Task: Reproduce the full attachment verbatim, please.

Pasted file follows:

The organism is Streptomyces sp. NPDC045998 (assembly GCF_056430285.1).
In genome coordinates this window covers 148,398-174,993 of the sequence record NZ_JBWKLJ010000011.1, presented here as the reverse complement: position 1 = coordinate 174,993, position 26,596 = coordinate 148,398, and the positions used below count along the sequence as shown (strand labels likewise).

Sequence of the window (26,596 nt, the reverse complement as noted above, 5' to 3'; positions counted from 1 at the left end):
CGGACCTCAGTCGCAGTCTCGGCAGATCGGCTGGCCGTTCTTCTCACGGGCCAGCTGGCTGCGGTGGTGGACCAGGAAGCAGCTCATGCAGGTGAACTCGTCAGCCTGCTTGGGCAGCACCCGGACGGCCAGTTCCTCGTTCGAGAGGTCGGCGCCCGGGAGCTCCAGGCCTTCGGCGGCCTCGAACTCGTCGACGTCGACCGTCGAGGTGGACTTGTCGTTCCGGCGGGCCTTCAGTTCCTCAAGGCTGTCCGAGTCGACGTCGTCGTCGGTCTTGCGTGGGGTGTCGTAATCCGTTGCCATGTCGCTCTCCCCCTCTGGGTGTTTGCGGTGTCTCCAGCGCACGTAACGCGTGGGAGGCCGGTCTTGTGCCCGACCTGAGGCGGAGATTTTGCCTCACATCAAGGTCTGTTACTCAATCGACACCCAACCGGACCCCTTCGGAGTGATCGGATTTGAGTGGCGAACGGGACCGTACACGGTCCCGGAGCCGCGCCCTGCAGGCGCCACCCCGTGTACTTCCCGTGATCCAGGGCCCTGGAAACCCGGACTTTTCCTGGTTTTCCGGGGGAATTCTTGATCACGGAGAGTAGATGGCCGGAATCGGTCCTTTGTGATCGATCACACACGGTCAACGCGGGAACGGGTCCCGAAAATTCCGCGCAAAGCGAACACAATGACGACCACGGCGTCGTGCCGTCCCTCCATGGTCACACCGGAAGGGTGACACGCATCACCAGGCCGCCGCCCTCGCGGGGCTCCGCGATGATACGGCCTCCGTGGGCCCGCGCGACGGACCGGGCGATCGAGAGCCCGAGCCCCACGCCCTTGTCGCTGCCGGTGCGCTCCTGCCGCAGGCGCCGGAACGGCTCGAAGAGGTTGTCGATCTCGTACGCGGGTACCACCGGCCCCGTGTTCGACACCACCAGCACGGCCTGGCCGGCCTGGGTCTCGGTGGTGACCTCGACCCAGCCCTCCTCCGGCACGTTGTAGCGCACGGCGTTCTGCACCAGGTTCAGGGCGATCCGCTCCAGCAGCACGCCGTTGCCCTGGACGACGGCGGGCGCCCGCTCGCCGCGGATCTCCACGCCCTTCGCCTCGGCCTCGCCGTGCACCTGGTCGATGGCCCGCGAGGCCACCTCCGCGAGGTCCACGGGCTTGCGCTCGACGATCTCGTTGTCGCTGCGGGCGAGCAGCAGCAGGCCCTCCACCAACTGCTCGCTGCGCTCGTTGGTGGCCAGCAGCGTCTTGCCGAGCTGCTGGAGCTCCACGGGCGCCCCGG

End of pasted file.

The organism is Streptomyces sp. NPDC045998 (assembly GCF_056430285.1).
In genome coordinates this window covers 148,398-174,993 of the sequence record NZ_JBWKLJ010000011.1, presented here as the reverse complement: position 1 = coordinate 174,993, position 26,596 = coordinate 148,398, and the positions used below count along the sequence as shown (strand labels likewise).

Sequence of the window (26,596 nt, the reverse complement as noted above, 5' to 3'; positions counted from 1 at the left end):
CGGACCTCAGTCGCAGTCTCGGCAGATCGGCTGGCCGTTCTTCTCACGGGCCAGCTGGCTGCGGTGGTGGACCAGGAAGCAGCTCATGCAGGTGAACTCGTCAGCCTGCTTGGGCAGCACCCGGACGGCCAGTTCCTCGTTCGAGAGGTCGGCGCCCGGGAGCTCCAGGCCTTCGGCGGCCTCGAACTCGTCGACGTCGACCGTCGAGGTGGACTTGTCGTTCCGGCGGGCCTTCAGTTCCTCAAGGCTGTCCGAGTCGACGTCGTCGTCGGTCTTGCGTGGGGTGTCGTAATCCGTTGCCATGTCGCTCTCCCCCTCTGGGTGTTTGCGGTGTCTCCAGCGCACGTAACGCGTGGGAGGCCGGTCTTGTGCCCGACCTGAGGCGGAGATTTTGCCTCACATCAAGGTCTGTTACTCAATCGACACCCAACCGGACCCCTTCGGAGTGATCGGATTTGAGTGGCGAACGGGACCGTACACGGTCCCGGAGCCGCGCCCTGCAGGCGCCACCCCGTGTACTTCCCGTGATCCAGGGCCCTGGAAACCCGGACTTTTCCTGGTTTTCCGGGGGAATTCTTGATCACGGAGAGTAGATGGCCGGAATCGGTCCTTTGTGATCGATCACACACGGTCAACGCGGGAACGGGTCCCGAAAATTCCGCGCAAAGCGAACACAATGACGACCACGGCGTCGTGCCGTCCCTCCATGGTCACACCGGAAGGGTGACACGCATCACCAGGCCGCCGCCCTCGCGGGGCTCCGCGATGATACGGCCTCCGTGGGCCCGCGCGACGGACCGGGCGATCGAGAGCCCGAGCCCCACGCCCTTGTCGCTGCCGGTGCGCTCCTGCCGCAGGCGCCGGAACGGCTCGAAGAGGTTGTCGATCTCGTACGCGGGTACCACCGGCCCCGTGTTCGACACCACCAGCACGGCCTGGCCGGCCTGGGTCTCGGTGGTGACCTCGACCCAGCCCTCCTCCGGCACGTTGTAGCGCACGGCGTTCTGCACCAGGTTCAGGGCGATCCGCTCCAGCAGCACGCCGTTGCCCTGGACGACGGCGGGCGCCCGCTCGCCGCGGATCTCCACGCCCTTCGCCTCGGCCTCGCCGTGCACCTGGTCGATGGCCCGCGAGGCCACCTCCGCGAGGTCCACGGGCTTGCGCTCGACGATCTCGTTGTCGCTGCGGGCGAGCAGCAGCAGGCCCTCCACCAACTGCTCGCTGCGCTCGTTGGTGGCCAGCAGCGTCTTGCCGAGCTGCTGGAGCTCCACGGGCGCCCCGG